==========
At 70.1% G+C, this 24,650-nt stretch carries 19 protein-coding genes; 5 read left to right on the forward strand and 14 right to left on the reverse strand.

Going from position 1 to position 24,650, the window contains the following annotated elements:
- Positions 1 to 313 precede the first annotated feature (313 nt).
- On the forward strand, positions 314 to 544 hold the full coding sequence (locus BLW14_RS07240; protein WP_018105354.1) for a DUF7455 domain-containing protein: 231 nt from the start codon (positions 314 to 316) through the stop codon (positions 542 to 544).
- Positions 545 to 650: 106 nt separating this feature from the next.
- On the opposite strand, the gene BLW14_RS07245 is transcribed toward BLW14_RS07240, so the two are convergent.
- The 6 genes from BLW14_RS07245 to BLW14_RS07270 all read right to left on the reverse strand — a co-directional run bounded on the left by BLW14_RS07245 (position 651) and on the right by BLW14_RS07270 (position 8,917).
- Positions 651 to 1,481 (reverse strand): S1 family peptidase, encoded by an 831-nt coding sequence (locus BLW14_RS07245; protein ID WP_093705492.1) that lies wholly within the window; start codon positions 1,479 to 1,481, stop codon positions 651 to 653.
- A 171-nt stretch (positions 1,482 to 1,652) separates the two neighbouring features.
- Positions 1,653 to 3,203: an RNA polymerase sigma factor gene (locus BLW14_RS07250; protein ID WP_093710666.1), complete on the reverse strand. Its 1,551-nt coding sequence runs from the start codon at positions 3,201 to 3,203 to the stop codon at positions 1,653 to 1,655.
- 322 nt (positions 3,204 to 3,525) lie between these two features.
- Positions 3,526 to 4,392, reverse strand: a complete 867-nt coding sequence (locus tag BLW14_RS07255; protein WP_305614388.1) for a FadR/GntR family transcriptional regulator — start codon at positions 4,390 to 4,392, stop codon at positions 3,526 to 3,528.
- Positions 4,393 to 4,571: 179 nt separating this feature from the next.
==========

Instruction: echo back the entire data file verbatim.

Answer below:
At 70.1% G+C, this 24,650-nt stretch carries 19 protein-coding genes; 5 read left to right on the forward strand and 14 right to left on the reverse strand.

Going from position 1 to position 24,650, the window contains the following annotated elements:
- Positions 1 to 313 precede the first annotated feature (313 nt).
- On the forward strand, positions 314 to 544 hold the full coding sequence (locus BLW14_RS07240; protein WP_018105354.1) for a DUF7455 domain-containing protein: 231 nt from the start codon (positions 314 to 316) through the stop codon (positions 542 to 544).
- Positions 545 to 650: 106 nt separating this feature from the next.
- On the opposite strand, the gene BLW14_RS07245 is transcribed toward BLW14_RS07240, so the two are convergent.
- The 6 genes from BLW14_RS07245 to BLW14_RS07270 all read right to left on the reverse strand — a co-directional run bounded on the left by BLW14_RS07245 (position 651) and on the right by BLW14_RS07270 (position 8,917).
- Positions 651 to 1,481 (reverse strand): S1 family peptidase, encoded by an 831-nt coding sequence (locus BLW14_RS07245; protein ID WP_093705492.1) that lies wholly within the window; start codon positions 1,479 to 1,481, stop codon positions 651 to 653.
- A 171-nt stretch (positions 1,482 to 1,652) separates the two neighbouring features.
- Positions 1,653 to 3,203: an RNA polymerase sigma factor gene (locus BLW14_RS07250; protein ID WP_093710666.1), complete on the reverse strand. Its 1,551-nt coding sequence runs from the start codon at positions 3,201 to 3,203 to the stop codon at positions 1,653 to 1,655.
- 322 nt (positions 3,204 to 3,525) lie between these two features.
- Positions 3,526 to 4,392, reverse strand: a complete 867-nt coding sequence (locus tag BLW14_RS07255; protein WP_305614388.1) for a FadR/GntR family transcriptional regulator — start codon at positions 4,390 to 4,392, stop codon at positions 3,526 to 3,528.
- Positions 4,393 to 4,571: 179 nt separating this feature from the next.